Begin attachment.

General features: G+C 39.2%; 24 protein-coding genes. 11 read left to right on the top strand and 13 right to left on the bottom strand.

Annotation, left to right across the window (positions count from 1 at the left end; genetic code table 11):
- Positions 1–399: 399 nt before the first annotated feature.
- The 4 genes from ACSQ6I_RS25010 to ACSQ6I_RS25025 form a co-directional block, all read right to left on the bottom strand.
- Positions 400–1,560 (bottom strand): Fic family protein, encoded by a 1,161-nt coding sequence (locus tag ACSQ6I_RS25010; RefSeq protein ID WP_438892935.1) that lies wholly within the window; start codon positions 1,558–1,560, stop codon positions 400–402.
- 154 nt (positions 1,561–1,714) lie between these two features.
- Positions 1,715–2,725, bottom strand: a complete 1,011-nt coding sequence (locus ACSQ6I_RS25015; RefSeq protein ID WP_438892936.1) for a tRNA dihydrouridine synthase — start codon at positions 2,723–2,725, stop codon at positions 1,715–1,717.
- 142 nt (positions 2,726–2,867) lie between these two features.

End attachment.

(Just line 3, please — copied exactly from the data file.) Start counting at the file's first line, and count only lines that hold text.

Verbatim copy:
- Positions 1–399: 399 nt before the first annotated feature.